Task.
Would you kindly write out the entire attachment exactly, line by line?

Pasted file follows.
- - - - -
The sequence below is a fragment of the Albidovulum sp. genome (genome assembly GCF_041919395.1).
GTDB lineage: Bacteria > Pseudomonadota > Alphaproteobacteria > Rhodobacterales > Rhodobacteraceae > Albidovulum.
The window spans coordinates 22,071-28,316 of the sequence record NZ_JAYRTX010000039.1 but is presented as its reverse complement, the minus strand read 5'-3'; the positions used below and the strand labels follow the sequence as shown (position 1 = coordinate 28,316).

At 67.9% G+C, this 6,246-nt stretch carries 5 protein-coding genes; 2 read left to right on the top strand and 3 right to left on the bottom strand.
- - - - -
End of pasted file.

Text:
The sequence below is a fragment of the Albidovulum sp. genome (genome assembly GCF_041919395.1).
GTDB lineage: Bacteria > Pseudomonadota > Alphaproteobacteria > Rhodobacterales > Rhodobacteraceae > Albidovulum.
The window spans coordinates 22,071-28,316 of the sequence record NZ_JAYRTX010000039.1 but is presented as its reverse complement, the minus strand read 5'-3'; the positions used below and the strand labels follow the sequence as shown (position 1 = coordinate 28,316).

At 67.9% G+C, this 6,246-nt stretch carries 5 protein-coding genes; 2 read left to right on the top strand and 3 right to left on the bottom strand.